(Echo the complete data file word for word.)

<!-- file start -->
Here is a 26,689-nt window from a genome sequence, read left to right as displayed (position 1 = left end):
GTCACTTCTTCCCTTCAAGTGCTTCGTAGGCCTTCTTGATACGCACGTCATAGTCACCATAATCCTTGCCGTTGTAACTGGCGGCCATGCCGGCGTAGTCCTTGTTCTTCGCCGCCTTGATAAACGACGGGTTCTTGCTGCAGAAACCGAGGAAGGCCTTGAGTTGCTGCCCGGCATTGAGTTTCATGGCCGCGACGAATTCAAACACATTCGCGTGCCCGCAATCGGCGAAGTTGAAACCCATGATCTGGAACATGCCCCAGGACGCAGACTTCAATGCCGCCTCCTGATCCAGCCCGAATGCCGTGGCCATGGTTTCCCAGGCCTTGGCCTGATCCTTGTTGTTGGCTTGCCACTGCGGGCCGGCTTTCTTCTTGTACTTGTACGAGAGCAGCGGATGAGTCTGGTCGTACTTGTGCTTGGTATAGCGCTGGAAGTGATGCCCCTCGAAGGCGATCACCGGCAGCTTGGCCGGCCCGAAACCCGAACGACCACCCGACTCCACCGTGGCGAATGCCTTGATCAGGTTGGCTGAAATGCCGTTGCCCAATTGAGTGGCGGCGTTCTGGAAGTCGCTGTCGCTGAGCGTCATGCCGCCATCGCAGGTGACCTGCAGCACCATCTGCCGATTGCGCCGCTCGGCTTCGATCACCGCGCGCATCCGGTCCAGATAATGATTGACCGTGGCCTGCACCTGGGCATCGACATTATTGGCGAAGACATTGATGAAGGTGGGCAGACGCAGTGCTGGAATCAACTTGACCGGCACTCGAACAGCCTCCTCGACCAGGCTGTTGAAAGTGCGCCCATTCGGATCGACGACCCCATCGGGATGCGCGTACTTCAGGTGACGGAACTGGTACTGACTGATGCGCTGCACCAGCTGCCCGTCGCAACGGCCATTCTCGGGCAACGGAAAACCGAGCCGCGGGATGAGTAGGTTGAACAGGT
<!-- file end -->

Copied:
Here is a 26,689-nt window from a genome sequence, read left to right as displayed (position 1 = left end):
GTCACTTCTTCCCTTCAAGTGCTTCGTAGGCCTTCTTGATACGCACGTCATAGTCACCATAATCCTTGCCGTTGTAACTGGCGGCCATGCCGGCGTAGTCCTTGTTCTTCGCCGCCTTGATAAACGACGGGTTCTTGCTGCAGAAACCGAGGAAGGCCTTGAGTTGCTGCCCGGCATTGAGTTTCATGGCCGCGACGAATTCAAACACATTCGCGTGCCCGCAATCGGCGAAGTTGAAACCCATGATCTGGAACATGCCCCAGGACGCAGACTTCAATGCCGCCTCCTGATCCAGCCCGAATGCCGTGGCCATGGTTTCCCAGGCCTTGGCCTGATCCTTGTTGTTGGCTTGCCACTGCGGGCCGGCTTTCTTCTTGTACTTGTACGAGAGCAGCGGATGAGTCTGGTCGTACTTGTGCTTGGTATAGCGCTGGAAGTGATGCCCCTCGAAGGCGATCACCGGCAGCTTGGCCGGCCCGAAACCCGAACGACCACCCGACTCCACCGTGGCGAATGCCTTGATCAGGTTGGCTGAAATGCCGTTGCCCAATTGAGTGGCGGCGTTCTGGAAGTCGCTGTCGCTGAGCGTCATGCCGCCATCGCAGGTGACCTGCAGCACCATCTGCCGATTGCGCCGCTCGGCTTCGATCACCGCGCGCATCCGGTCCAGATAATGATTGACCGTGGCCTGCACCTGGGCATCGACATTATTGGCGAAGACATTGATGAAGGTGGGCAGACGCAGTGCTGGAATCAACTTGACCGGCACTCGAACAGCCTCCTCGACCAGGCTGTTGAAAGTGCGCCCATTCGGATCGACGACCCCATCGGGATGCGCGTACTTCAGGTGACGGAACTGGTACTGACTGATGCGCTGCACCAGCTGCCCGTCGCAACGGCCATTCTCGGGCAACGGAAAACCGAGCCGCGGGATGAGTAGGTTGAACAGGT